To hunt wild turkeys in the springtime, most hunters would agree, is magical.
But as the birds have exploded in numbers, state hunters now can pursue them in the fall as well.
And fall turkey hunting is an altogether different game.
In the spring, hunters enter a lottery and hope to get drawn for one of the most popular five-day time periods.
In the fall, unlimited licenses are available over the counter for a season that runs for a month.
In the spring, hunters are restricted to shooting only bearded turkeys, usually toms.
The accepted hunting method in the spring is to locate a gobbling tom and then attempt to call him to within range.
In the fall, any wild turkey — tom, hen, poult — is fair game and they are less inclined to respond to calling.
An effective method of hunting fall birds, turkey hunting pundits say, is by using the bust- ’em-and-call-’em method.
The way it is supposed to work is to sneak close to a flock and then sprint toward them, yelling and screaming, scattering them in all directions.
Then the winded hunter is supposed to settle back down into available cover and begin calling in an effort to lure birds, presumably anxious to rejoin their buddies, within range.
In theory, it sounds good.
But after several years of pursuing fall birds, I have discovered a couple of flaws in the technique.
First of all, to really startle and scatter a flock of turkeys sufficiently to all points on the compass, one has to be really, really close.
Emerging from the woods yelling and screaming while sprinting toward a flock of turkeys any distance away quickly becomes a foot race as the long-legged birds simply run away en masse to the nearest cover.
If you’re really close enough to bust ’em up, you’re probably already close enough to shoot one without risking a coronary or looking foolish.
A more sensible technique is to pattern the movements of a fall flock, usually dictated by available food sources, and then ambush them along their route.
Last week, I was employing that leisurely method, comfortably settled into a field chair in a ground blind in a part of the woods where feathers and scratching in the thick layer of fallen leaves indicated a flock of birds regularly had been feeding.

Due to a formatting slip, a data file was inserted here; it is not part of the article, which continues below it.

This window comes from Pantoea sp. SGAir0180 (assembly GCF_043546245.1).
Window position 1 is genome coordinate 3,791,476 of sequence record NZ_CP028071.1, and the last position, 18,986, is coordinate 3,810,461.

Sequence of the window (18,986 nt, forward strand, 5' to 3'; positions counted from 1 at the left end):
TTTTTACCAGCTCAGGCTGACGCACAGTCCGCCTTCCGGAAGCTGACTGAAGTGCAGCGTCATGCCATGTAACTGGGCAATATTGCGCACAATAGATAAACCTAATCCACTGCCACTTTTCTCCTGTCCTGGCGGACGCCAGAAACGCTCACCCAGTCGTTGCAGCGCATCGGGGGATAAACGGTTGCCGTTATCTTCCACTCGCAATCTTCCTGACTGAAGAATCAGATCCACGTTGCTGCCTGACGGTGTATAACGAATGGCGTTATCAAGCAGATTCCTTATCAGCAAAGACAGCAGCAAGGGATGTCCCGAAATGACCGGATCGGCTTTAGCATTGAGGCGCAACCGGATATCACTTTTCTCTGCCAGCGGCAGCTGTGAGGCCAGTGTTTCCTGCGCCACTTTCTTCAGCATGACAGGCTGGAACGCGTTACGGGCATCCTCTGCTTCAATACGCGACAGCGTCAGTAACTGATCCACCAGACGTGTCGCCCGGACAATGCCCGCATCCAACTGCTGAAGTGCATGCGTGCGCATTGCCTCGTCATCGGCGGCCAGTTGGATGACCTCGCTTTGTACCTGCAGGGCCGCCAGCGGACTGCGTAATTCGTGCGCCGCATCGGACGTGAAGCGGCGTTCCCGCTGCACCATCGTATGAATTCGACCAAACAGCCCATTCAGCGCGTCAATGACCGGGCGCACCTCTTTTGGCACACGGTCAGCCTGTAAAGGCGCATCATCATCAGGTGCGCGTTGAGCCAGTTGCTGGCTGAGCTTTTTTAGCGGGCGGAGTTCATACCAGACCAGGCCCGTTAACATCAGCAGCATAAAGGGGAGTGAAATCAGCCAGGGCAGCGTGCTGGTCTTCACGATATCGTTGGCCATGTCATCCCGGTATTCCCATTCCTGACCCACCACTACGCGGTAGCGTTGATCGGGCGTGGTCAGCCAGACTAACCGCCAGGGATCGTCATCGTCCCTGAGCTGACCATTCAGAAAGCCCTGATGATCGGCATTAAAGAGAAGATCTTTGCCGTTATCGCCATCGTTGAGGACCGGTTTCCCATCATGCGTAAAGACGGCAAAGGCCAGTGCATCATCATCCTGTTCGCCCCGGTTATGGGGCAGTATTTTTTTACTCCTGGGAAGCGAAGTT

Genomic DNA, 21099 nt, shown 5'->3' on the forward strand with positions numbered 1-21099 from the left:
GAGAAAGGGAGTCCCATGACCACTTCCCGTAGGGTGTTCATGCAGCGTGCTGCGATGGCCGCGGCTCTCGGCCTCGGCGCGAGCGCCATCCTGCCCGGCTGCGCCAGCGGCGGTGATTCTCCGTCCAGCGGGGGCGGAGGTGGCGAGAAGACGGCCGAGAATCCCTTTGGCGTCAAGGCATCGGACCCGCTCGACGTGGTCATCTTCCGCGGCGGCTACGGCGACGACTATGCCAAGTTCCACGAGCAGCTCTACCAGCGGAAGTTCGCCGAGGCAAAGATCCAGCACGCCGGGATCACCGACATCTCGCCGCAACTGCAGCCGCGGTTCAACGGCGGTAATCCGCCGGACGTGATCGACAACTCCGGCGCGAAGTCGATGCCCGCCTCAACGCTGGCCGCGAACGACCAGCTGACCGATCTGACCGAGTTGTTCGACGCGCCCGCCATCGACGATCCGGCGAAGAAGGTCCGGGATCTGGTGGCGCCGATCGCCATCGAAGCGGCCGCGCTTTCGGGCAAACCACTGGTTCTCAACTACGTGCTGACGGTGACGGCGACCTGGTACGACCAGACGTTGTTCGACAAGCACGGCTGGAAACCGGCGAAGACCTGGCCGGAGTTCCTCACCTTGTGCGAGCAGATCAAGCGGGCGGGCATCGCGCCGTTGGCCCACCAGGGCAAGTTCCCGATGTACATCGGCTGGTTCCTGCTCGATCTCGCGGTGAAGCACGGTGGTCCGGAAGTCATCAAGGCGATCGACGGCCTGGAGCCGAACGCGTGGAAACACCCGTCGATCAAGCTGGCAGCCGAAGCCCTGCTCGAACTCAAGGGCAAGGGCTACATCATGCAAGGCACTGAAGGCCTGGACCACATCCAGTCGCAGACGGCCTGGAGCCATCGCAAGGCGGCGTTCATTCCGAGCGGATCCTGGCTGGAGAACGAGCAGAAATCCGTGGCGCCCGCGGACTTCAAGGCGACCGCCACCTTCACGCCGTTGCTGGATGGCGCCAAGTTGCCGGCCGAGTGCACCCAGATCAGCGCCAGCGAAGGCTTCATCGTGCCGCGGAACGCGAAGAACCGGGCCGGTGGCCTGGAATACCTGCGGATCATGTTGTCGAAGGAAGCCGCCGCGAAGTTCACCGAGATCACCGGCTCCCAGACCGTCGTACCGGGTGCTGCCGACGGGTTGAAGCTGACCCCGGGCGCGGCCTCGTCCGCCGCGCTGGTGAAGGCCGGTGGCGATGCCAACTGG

So far during the previous two weeks, the turkeys zigged each time I had zagged, somehow turning up exactly where I had been hunting the morning before.
On this morning, I was committed to staying all day if need be, packing in a stack of papers to grade for the college class I teach, to pass the time.
And when that task was completed, a thick paperback novel would fill the rest of the day.
Papers graded and a hundred pages into the novel, I heard a faint whine above the wind that had built up over the last several hours.
Since a flock of turkeys usually announces its approach with noisy scratching and foraging in the dry leaves, I assumed I had heard a tree limb creaking.
Carefully, I peeked over the partially opened window and was eyeball-to-eyeball with several young turkey scrutinizing the blind from only 10 feet away.
Ever so slowly, I ducked down and exchanged the novel for the shotgun, eased it into shooting position and waited for the birds to wander into my shooting lane.
After several seconds without seeing anything, I turned and peered through the small sliver of an opening I had left in the zippered back window of the blind.
Eight yards away, a dozen turkeys milled nervously. I eased the gun barrel into the opening and searched for a long beard in the mix. Nothing but a hen and her poults.
When a jake stepped clear from brothers and sisters, I put the bead on his neck and pulled the trigger.
Birds scattered in all directions, some running, some flying as they melted into the woods, but the jake lay flopping in the leaves.
It would have been a long day.
The book was lousy.
John Cross is a Free Press staff writer. Contact him at 344-6376 or by e-mail at firstname.lastname@example.org.